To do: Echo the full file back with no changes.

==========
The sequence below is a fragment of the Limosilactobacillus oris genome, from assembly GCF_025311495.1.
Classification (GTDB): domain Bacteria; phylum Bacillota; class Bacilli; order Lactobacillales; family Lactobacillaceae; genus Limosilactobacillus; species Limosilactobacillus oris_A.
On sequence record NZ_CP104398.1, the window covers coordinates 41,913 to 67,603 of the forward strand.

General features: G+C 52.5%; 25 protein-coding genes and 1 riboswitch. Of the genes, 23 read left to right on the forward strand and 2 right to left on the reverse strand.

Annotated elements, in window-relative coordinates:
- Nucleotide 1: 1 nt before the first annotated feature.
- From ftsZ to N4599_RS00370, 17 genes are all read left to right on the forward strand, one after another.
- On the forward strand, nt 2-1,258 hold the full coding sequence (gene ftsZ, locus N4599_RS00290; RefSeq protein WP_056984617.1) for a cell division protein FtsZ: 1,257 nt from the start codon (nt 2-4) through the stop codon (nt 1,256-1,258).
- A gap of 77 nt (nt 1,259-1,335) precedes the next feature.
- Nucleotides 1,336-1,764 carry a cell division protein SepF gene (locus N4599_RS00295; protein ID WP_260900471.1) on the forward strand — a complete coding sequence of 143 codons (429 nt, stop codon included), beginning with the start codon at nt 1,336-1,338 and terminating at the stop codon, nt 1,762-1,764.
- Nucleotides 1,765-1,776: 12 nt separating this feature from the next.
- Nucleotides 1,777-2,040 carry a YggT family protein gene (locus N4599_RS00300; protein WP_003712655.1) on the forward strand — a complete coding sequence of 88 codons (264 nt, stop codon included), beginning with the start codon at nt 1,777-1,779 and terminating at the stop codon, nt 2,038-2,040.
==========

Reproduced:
The sequence below is a fragment of the Limosilactobacillus oris genome, from assembly GCF_025311495.1.
Classification (GTDB): domain Bacteria; phylum Bacillota; class Bacilli; order Lactobacillales; family Lactobacillaceae; genus Limosilactobacillus; species Limosilactobacillus oris_A.
On sequence record NZ_CP104398.1, the window covers coordinates 41,913 to 67,603 of the forward strand.

General features: G+C 52.5%; 25 protein-coding genes and 1 riboswitch. Of the genes, 23 read left to right on the forward strand and 2 right to left on the reverse strand.

Annotated elements, in window-relative coordinates:
- Nucleotide 1: 1 nt before the first annotated feature.
- From ftsZ to N4599_RS00370, 17 genes are all read left to right on the forward strand, one after another.
- On the forward strand, nt 2-1,258 hold the full coding sequence (gene ftsZ, locus N4599_RS00290; RefSeq protein WP_056984617.1) for a cell division protein FtsZ: 1,257 nt from the start codon (nt 2-4) through the stop codon (nt 1,256-1,258).
- A gap of 77 nt (nt 1,259-1,335) precedes the next feature.
- Nucleotides 1,336-1,764 carry a cell division protein SepF gene (locus N4599_RS00295; protein ID WP_260900471.1) on the forward strand — a complete coding sequence of 143 codons (429 nt, stop codon included), beginning with the start codon at nt 1,336-1,338 and terminating at the stop codon, nt 1,762-1,764.
- Nucleotides 1,765-1,776: 12 nt separating this feature from the next.
- Nucleotides 1,777-2,040 carry a YggT family protein gene (locus N4599_RS00300; protein WP_003712655.1) on the forward strand — a complete coding sequence of 88 codons (264 nt, stop codon included), beginning with the start codon at nt 1,777-1,779 and terminating at the stop codon, nt 2,038-2,040.